Baseball is a game steeped in tradition and superstition, with many players and fans engaging in rituals to bring luck or success to their team. From the well-known to the downright bizarre, these quirky traditions add a unique charm to America's Pastime. In this edition of Baseball Authority, we delve into the fascinating world of baseball superstitions and rituals, exploring the unique practices of players and fans alike.
The Curse of the Bambino
The most famous baseball superstition is the Curse of the Bambino, a mythical curse that supposedly plagued the Boston Red Sox for 86 years after trading Babe Ruth to the New York Yankees. The Red Sox finally broke the curse in 2004, winning their first World Series since 1918.
A fan favorite, the rally cap is a widely practiced superstition where fans turn their hats inside out or wear them backward to will their team to score late in the game. Though the rally cap's origin is unclear, it's a tradition that unites fans in their support for their team.
Many players have pregame rituals that they perform religiously. For example, Hall of Famer Wade Boggs ate fried chicken before every game, while former MLB pitcher Turk Wendell brushed his teeth between innings. These routines are believed to bring good luck and help players maintain focus.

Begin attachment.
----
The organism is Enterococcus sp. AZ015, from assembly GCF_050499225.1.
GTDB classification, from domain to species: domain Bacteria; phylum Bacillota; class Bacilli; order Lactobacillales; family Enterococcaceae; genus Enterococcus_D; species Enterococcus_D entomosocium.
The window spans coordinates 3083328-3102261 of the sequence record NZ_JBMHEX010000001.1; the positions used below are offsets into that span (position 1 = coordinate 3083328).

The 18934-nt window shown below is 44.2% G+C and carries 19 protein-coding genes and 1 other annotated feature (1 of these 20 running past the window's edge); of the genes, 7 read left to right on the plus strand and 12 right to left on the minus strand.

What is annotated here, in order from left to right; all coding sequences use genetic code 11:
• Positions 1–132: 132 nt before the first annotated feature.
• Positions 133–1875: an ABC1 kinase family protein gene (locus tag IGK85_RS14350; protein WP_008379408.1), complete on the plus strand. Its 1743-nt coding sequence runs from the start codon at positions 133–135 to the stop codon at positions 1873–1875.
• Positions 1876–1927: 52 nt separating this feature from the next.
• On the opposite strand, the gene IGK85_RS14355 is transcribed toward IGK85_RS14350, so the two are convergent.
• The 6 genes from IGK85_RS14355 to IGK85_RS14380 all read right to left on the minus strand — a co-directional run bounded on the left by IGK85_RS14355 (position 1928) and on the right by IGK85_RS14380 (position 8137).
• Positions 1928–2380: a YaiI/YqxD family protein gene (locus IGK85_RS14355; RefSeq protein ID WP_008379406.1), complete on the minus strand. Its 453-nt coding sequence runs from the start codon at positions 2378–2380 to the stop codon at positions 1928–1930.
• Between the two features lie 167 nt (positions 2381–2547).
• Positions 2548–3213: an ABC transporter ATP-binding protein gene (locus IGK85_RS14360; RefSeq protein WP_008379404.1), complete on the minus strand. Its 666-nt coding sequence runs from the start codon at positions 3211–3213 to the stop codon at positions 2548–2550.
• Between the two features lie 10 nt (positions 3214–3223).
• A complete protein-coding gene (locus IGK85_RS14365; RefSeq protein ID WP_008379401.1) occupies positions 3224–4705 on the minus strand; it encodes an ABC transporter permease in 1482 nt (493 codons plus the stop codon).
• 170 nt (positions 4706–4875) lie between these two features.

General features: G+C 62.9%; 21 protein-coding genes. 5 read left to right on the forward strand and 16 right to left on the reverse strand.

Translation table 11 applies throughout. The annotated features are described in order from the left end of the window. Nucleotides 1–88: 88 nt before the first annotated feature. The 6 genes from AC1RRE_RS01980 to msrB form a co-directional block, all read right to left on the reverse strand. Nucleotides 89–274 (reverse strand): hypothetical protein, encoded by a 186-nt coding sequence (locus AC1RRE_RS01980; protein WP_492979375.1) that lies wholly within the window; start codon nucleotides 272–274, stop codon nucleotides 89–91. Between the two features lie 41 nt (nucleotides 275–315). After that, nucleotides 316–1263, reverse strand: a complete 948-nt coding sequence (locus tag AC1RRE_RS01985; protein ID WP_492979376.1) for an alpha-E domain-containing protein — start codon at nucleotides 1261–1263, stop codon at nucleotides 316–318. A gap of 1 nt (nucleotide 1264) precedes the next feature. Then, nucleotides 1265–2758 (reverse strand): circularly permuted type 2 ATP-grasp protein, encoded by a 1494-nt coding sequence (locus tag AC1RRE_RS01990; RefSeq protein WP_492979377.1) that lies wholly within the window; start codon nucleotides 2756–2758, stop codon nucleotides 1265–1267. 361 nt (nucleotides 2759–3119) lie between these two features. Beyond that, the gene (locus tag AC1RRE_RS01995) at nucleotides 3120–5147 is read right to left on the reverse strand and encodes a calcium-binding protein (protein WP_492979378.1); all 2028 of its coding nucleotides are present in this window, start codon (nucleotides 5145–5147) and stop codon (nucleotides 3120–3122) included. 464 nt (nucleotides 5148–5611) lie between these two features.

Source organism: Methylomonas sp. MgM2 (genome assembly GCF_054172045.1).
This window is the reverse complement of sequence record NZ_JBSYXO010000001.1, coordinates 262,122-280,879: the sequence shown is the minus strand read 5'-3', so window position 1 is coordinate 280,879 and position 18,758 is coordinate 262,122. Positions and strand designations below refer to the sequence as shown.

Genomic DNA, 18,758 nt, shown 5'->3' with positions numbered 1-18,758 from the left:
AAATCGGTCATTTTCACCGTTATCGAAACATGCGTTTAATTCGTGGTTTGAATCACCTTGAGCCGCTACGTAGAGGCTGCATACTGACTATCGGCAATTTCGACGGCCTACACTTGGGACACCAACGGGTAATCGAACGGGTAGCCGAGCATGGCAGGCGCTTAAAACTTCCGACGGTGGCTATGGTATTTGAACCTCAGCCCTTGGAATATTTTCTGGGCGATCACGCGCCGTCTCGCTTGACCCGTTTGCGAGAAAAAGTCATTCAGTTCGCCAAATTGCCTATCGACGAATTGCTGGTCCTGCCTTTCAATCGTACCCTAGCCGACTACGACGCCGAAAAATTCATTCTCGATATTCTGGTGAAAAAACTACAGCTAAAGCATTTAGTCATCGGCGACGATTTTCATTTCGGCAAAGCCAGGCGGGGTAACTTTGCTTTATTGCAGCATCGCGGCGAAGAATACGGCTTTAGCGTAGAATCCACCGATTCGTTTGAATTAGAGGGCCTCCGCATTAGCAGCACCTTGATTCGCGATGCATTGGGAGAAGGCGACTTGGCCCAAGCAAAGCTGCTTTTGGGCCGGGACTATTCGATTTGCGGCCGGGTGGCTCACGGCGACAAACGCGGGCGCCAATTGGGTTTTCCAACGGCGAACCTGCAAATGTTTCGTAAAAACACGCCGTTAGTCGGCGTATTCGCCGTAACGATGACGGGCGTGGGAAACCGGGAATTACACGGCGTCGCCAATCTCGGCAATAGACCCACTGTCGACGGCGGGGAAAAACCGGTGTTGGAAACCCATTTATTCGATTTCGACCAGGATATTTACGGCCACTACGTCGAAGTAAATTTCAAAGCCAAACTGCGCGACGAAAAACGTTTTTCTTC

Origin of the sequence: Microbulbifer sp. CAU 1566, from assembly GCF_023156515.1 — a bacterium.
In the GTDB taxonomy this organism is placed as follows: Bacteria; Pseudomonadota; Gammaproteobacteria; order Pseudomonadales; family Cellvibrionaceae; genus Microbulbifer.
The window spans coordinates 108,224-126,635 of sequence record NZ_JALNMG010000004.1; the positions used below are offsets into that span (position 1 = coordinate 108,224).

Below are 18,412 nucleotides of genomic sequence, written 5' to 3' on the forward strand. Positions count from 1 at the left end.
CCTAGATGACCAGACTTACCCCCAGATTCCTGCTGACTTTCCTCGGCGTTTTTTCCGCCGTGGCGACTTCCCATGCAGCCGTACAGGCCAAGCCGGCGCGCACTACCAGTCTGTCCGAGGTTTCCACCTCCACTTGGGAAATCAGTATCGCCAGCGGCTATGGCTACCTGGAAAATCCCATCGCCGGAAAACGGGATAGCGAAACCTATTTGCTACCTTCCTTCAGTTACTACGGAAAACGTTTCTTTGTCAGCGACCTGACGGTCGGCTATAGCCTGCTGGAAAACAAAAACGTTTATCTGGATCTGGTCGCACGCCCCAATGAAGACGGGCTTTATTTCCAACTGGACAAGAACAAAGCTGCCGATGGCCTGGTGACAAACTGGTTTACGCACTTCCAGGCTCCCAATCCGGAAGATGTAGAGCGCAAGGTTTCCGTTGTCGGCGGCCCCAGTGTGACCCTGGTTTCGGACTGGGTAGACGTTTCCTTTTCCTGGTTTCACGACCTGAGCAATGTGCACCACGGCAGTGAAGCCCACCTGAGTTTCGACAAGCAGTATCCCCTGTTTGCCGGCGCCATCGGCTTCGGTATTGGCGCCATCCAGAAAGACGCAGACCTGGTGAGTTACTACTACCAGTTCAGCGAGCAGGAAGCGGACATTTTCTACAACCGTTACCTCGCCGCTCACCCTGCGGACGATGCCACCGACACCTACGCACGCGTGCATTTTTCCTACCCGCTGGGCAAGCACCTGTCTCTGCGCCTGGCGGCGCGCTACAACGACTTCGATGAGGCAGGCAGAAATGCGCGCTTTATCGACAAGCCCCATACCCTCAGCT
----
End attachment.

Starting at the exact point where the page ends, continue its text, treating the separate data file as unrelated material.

Some players turn to lucky charms for an extra boost of confidence. Nomar Garciaparra, a former shortstop for the Red Sox, famously wore the same batting gloves during hitting streaks
, believing they brought him luck. Other players have used necklaces, bracelets, or even specific articles of clothing to harness good fortune.
No Talking About a No-Hitter
In baseball, it's considered bad luck to mention a no-hitter or perfect game in progress. Players and fans alike avoid discussing the feat, fearing that doing so will jinx the pitcher's chances of achieving the rare accomplishment.
The Seventh-Inning Stretch
Although not strictly a superstition, the seventh-inning stretch is a beloved tradition where fans stand and stretch during the middle of the seventh inning. Often accompanied by the singing of "Take Me Out to the Ball Game," this ritual is thought to bring good vibes and energize the team for the final innings.
Pitcher's Mound Quirks
Pitchers are known for their idiosyncrasies on the mound. Some, like Mark Fidrych, would talk to the baseball before pitching, while others, like Greg Maddux, would avoid stepping on the foul lines when entering or leaving the field. These habits are deeply ingrained in the player's psyche and believed to help them perform at their best.
Baseball superstitions and rituals provide a glimpse into the minds of players and fans, revealing a deep connection to the game and a belief in the power of luck and routine. These quirky traditions contribute to the rich tapestry of baseball's history and culture, uniting generations of fans and players in their love for America's Pastime. Whether you wear your rally cap, avoid mentioning a no-hitter, or have your own unique ritual, these superstitions remind us that baseball is a game that transcends the field and reaches deep into the hearts of its devotees.